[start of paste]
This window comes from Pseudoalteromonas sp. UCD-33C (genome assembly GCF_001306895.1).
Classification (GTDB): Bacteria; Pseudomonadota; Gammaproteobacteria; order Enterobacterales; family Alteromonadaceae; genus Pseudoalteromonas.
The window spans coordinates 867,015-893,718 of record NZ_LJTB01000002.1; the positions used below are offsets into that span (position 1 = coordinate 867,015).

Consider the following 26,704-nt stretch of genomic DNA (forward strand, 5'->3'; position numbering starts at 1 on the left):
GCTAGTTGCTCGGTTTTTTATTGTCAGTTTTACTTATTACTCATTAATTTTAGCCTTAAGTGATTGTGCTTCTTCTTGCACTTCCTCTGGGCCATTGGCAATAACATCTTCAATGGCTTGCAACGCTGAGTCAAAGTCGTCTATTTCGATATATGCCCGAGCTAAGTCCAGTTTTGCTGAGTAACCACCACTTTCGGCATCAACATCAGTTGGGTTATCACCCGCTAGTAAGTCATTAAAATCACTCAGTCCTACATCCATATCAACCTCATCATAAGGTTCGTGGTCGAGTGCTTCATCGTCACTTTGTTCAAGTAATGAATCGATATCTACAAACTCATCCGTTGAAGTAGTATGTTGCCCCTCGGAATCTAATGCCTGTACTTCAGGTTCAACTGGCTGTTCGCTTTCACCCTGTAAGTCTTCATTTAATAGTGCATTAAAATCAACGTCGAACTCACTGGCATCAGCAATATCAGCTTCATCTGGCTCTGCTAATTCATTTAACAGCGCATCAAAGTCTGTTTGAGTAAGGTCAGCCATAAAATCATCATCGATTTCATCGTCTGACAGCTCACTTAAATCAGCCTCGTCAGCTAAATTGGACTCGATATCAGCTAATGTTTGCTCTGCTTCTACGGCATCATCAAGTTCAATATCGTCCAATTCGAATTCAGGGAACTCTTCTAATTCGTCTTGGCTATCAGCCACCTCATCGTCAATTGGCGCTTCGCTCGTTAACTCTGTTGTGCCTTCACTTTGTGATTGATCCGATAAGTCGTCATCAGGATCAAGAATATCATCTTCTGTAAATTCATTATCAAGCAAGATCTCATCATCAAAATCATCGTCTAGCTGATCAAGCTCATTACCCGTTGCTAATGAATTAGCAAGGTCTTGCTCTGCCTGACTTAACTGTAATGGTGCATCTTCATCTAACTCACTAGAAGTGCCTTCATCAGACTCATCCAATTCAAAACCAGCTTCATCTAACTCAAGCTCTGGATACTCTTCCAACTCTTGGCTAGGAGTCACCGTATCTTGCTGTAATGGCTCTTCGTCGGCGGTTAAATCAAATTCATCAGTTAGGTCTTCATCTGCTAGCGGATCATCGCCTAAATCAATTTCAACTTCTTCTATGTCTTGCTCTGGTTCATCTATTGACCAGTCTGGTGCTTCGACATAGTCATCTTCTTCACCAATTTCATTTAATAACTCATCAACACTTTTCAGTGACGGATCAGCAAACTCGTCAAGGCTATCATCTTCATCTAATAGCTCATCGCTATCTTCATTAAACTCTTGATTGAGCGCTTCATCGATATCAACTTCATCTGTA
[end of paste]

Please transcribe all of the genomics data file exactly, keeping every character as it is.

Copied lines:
This window comes from Pseudoalteromonas sp. UCD-33C (genome assembly GCF_001306895.1).
Classification (GTDB): Bacteria; Pseudomonadota; Gammaproteobacteria; order Enterobacterales; family Alteromonadaceae; genus Pseudoalteromonas.
The window spans coordinates 867,015-893,718 of record NZ_LJTB01000002.1; the positions used below are offsets into that span (position 1 = coordinate 867,015).

Consider the following 26,704-nt stretch of genomic DNA (forward strand, 5'->3'; position numbering starts at 1 on the left):
GCTAGTTGCTCGGTTTTTTATTGTCAGTTTTACTTATTACTCATTAATTTTAGCCTTAAGTGATTGTGCTTCTTCTTGCACTTCCTCTGGGCCATTGGCAATAACATCTTCAATGGCTTGCAACGCTGAGTCAAAGTCGTCTATTTCGATATATGCCCGAGCTAAGTCCAGTTTTGCTGAGTAACCACCACTTTCGGCATCAACATCAGTTGGGTTATCACCCGCTAGTAAGTCATTAAAATCACTCAGTCCTACATCCATATCAACCTCATCATAAGGTTCGTGGTCGAGTGCTTCATCGTCACTTTGTTCAAGTAATGAATCGATATCTACAAACTCATCCGTTGAAGTAGTATGTTGCCCCTCGGAATCTAATGCCTGTACTTCAGGTTCAACTGGCTGTTCGCTTTCACCCTGTAAGTCTTCATTTAATAGTGCATTAAAATCAACGTCGAACTCACTGGCATCAGCAATATCAGCTTCATCTGGCTCTGCTAATTCATTTAACAGCGCATCAAAGTCTGTTTGAGTAAGGTCAGCCATAAAATCATCATCGATTTCATCGTCTGACAGCTCACTTAAATCAGCCTCGTCAGCTAAATTGGACTCGATATCAGCTAATGTTTGCTCTGCTTCTACGGCATCATCAAGTTCAATATCGTCCAATTCGAATTCAGGGAACTCTTCTAATTCGTCTTGGCTATCAGCCACCTCATCGTCAATTGGCGCTTCGCTCGTTAACTCTGTTGTGCCTTCACTTTGTGATTGATCCGATAAGTCGTCATCAGGATCAAGAATATCATCTTCTGTAAATTCATTATCAAGCAAGATCTCATCATCAAAATCATCGTCTAGCTGATCAAGCTCATTACCCGTTGCTAATGAATTAGCAAGGTCTTGCTCTGCCTGACTTAACTGTAATGGTGCATCTTCATCTAACTCACTAGAAGTGCCTTCATCAGACTCATCCAATTCAAAACCAGCTTCATCTAACTCAAGCTCTGGATACTCTTCCAACTCTTGGCTAGGAGTCACCGTATCTTGCTGTAATGGCTCTTCGTCGGCGGTTAAATCAAATTCATCAGTTAGGTCTTCATCTGCTAGCGGATCATCGCCTAAATCAATTTCAACTTCTTCTATGTCTTGCTCTGGTTCATCTATTGACCAGTCTGGTGCTTCGACATAGTCATCTTCTTCACCAATTTCATTTAATAACTCATCAACACTTTTCAGTGACGGATCAGCAAACTCGTCAAGGCTATCATCTTCATCTAATAGCTCATCGCTATCTTCATTAAACTCTTGATTGAGCGCTTCATCGATATCAACTTCATCTGTA